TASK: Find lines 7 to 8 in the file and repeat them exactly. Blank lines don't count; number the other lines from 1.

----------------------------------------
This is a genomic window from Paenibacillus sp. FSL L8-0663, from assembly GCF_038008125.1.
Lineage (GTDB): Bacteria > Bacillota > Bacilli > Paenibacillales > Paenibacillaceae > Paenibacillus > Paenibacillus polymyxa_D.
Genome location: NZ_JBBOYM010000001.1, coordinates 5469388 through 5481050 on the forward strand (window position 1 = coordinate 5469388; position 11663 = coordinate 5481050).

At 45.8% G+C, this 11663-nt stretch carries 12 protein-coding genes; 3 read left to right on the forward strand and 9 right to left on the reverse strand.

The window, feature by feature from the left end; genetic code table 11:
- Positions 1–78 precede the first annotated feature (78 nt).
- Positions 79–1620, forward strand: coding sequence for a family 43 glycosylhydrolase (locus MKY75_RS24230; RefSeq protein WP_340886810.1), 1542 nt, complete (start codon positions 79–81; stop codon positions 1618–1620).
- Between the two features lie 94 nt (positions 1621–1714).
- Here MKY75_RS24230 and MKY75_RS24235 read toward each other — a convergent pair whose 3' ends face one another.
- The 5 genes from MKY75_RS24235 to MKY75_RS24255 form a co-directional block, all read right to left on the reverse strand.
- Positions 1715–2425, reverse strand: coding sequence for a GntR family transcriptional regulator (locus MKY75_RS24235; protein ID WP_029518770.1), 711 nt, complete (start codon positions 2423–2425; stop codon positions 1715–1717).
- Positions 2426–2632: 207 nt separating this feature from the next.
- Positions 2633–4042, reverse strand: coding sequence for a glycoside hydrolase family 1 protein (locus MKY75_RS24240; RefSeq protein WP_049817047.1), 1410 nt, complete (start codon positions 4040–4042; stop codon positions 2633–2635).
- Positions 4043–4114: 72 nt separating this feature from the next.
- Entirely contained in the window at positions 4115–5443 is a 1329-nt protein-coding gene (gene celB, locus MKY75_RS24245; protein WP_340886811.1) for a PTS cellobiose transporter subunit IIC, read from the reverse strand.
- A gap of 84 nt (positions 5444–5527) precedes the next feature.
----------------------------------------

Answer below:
- Positions 79–1620, forward strand: coding sequence for a family 43 glycosylhydrolase (locus MKY75_RS24230; RefSeq protein WP_340886810.1), 1542 nt, complete (start codon positions 79–81; stop codon positions 1618–1620).
- Between the two features lie 94 nt (positions 1621–1714).